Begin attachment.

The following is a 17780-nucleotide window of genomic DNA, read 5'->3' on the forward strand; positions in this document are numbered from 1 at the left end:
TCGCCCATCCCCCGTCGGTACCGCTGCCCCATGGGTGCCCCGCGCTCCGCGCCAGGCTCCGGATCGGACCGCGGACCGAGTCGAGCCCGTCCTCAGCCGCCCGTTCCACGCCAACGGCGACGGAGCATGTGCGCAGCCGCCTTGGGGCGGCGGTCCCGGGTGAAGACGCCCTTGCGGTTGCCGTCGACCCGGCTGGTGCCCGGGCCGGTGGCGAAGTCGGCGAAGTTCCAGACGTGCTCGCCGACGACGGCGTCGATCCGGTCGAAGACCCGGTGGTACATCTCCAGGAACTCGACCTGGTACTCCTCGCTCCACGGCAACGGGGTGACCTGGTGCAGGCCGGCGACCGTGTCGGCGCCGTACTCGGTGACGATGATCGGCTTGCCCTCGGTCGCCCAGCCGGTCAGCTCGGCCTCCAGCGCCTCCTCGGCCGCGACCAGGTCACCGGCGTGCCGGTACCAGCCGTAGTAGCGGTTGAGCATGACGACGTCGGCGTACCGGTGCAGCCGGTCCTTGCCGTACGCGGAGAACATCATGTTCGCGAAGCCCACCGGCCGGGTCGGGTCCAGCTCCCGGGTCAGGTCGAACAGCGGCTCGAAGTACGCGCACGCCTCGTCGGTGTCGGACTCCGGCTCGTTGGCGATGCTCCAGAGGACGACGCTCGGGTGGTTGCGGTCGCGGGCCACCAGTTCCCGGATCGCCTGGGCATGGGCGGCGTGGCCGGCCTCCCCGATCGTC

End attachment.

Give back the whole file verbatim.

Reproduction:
The following is a 17780-nucleotide window of genomic DNA, read 5'->3' on the forward strand; positions in this document are numbered from 1 at the left end:
TCGCCCATCCCCCGTCGGTACCGCTGCCCCATGGGTGCCCCGCGCTCCGCGCCAGGCTCCGGATCGGACCGCGGACCGAGTCGAGCCCGTCCTCAGCCGCCCGTTCCACGCCAACGGCGACGGAGCATGTGCGCAGCCGCCTTGGGGCGGCGGTCCCGGGTGAAGACGCCCTTGCGGTTGCCGTCGACCCGGCTGGTGCCCGGGCCGGTGGCGAAGTCGGCGAAGTTCCAGACGTGCTCGCCGACGACGGCGTCGATCCGGTCGAAGACCCGGTGGTACATCTCCAGGAACTCGACCTGGTACTCCTCGCTCCACGGCAACGGGGTGACCTGGTGCAGGCCGGCGACCGTGTCGGCGCCGTACTCGGTGACGATGATCGGCTTGCCCTCGGTCGCCCAGCCGGTCAGCTCGGCCTCCAGCGCCTCCTCGGCCGCGACCAGGTCACCGGCGTGCCGGTACCAGCCGTAGTAGCGGTTGAGCATGACGACGTCGGCGTACCGGTGCAGCCGGTCCTTGCCGTACGCGGAGAACATCATGTTCGCGAAGCCCACCGGCCGGGTCGGGTCCAGCTCCCGGGTCAGGTCGAACAGCGGCTCGAAGTACGCGCACGCCTCGTCGGTGTCGGACTCCGGCTCGTTGGCGATGCTCCAGAGGACGACGCTCGGGTGGTTGCGGTCGCGGGCCACCAGTTCCCGGATCGCCTGGGCATGGGCGGCGTGGCCGGCCTCCCCGATCGTC